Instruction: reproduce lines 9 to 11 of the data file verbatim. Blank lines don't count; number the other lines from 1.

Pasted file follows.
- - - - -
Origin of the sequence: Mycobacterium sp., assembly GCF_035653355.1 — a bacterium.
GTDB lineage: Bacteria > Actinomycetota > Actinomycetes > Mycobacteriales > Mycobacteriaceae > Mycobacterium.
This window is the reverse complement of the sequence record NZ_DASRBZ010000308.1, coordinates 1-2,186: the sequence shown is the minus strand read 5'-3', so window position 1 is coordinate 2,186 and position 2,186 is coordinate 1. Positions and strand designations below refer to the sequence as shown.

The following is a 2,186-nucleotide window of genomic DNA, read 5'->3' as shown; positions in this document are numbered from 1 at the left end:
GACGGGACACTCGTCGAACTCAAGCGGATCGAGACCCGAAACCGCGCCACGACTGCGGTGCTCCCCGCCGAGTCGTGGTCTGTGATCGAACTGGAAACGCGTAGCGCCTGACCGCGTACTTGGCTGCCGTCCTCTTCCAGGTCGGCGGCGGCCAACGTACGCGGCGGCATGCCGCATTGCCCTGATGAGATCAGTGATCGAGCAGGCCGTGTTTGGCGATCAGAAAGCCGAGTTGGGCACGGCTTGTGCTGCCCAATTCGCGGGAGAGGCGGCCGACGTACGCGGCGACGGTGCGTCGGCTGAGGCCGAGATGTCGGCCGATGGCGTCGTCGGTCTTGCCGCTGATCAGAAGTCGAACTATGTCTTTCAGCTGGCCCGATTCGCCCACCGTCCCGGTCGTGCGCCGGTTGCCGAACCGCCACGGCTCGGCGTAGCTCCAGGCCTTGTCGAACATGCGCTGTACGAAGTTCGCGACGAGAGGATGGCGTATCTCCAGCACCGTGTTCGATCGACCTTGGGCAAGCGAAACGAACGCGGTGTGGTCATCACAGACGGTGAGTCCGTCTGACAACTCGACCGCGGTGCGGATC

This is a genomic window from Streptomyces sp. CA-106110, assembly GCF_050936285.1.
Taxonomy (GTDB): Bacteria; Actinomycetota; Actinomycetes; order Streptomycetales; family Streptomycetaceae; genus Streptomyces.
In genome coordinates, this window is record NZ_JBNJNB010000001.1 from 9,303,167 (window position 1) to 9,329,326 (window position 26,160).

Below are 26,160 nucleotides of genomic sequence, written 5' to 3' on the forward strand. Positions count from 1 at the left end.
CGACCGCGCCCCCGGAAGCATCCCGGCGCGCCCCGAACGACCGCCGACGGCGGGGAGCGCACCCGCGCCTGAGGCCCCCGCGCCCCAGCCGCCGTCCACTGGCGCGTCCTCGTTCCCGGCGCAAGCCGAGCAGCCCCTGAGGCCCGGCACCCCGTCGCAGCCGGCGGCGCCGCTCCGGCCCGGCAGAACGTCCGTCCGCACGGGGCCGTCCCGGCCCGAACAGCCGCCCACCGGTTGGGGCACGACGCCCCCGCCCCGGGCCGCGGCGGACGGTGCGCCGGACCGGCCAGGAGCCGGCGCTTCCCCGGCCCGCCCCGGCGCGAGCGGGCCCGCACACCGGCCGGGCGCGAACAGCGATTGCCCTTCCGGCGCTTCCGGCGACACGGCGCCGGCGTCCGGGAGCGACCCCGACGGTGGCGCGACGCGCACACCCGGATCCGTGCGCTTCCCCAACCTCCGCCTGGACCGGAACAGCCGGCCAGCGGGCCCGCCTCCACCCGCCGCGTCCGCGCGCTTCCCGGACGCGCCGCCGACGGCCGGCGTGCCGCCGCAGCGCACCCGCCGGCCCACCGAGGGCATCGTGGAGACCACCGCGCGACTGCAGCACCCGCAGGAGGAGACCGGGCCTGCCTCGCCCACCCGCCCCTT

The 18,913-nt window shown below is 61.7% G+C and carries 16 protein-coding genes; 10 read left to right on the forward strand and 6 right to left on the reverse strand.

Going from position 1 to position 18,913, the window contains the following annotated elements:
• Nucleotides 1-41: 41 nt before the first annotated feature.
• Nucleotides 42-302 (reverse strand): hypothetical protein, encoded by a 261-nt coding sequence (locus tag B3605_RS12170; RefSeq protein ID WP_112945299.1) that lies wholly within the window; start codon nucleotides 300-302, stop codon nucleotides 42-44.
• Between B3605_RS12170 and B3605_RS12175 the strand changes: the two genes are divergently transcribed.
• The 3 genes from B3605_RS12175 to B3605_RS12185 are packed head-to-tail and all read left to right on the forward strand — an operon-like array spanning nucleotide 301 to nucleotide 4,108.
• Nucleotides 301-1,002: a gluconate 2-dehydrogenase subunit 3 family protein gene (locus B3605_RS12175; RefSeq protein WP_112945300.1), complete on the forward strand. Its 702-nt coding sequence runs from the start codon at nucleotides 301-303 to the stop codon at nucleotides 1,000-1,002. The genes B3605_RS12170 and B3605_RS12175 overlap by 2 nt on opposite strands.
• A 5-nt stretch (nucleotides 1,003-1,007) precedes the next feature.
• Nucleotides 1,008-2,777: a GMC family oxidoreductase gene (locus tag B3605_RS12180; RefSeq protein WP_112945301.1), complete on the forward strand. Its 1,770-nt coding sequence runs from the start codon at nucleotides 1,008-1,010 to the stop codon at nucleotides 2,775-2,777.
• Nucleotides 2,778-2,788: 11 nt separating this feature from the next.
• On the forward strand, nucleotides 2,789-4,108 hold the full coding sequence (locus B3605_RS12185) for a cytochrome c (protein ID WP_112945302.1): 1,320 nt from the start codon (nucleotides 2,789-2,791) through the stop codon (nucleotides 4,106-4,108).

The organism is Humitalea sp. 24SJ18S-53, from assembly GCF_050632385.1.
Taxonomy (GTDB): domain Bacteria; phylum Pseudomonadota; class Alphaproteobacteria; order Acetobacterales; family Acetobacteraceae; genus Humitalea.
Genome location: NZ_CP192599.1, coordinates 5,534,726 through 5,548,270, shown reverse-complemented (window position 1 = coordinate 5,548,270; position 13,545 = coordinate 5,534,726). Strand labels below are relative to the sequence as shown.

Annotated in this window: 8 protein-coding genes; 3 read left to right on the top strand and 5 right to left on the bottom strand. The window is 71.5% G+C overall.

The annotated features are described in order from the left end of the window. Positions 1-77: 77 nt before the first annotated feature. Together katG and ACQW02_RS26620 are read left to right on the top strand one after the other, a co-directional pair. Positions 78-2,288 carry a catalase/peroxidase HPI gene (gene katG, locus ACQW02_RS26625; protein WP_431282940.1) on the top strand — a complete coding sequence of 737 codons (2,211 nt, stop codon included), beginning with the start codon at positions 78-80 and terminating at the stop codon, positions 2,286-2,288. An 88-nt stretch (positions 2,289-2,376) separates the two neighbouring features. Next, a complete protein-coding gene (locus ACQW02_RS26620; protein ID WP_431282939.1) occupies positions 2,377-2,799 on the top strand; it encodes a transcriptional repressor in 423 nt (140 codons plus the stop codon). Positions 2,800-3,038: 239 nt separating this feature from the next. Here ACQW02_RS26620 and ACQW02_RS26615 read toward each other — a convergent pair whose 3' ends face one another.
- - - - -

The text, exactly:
Below are 26,160 nucleotides of genomic sequence, written 5' to 3' on the forward strand. Positions count from 1 at the left end.
CGACCGCGCCCCCGGAAGCATCCCGGCGCGCCCCGAACGACCGCCGACGGCGGGGAGCGCACCCGCGCCTGAGGCCCCCGCGCCCCAGCCGCCGTCCACTGGCGCGTCCTCGTTCCCGGCGCAAGCCGAGCAGCCCCTGAGGCCCGGCACCCCGTCGCAGCCGGCGGCGCCGCTCCGGCCCGGCAGAACGTCCGTCCGCACGGGGCCGTCCCGGCCCGAACAGCCGCCCACCGGTTGGGGCACGACGCCCCCGCCCCGGGCCGCGGCGGACGGTGCGCCGGACCGGCCAGGAGCCGGCGCTTCCCCGGCCCGCCCCGGCGCGAGCGGGCCCGCACACCGGCCGGGCGCGAACAGCGATTGCCCTTCCGGCGCTTCCGGCGACACGGCGCCGGCGTCCGGGAGCGACCCCGACGGTGGCGCGACGCGCACACCCGGATCCGTGCGCTTCCCCAACCTCCGCCTGGACCGGAACAGCCGGCCAGCGGGCCCGCCTCCACCCGCCGCGTCCGCGCGCTTCCCGGACGCGCCGCCGACGGCCGGCGTGCCGCCGCAGCGCACCCGCCGGCCCACCGAGGGCATCGTGGAGACCACCGCGCGACTGCAGCACCCGCAGGAGGAGACCGGGCCTGCCTCGCCCACCCGCCCCTT

The 18,913-nt window shown below is 61.7% G+C and carries 16 protein-coding genes; 10 read left to right on the forward strand and 6 right to left on the reverse strand.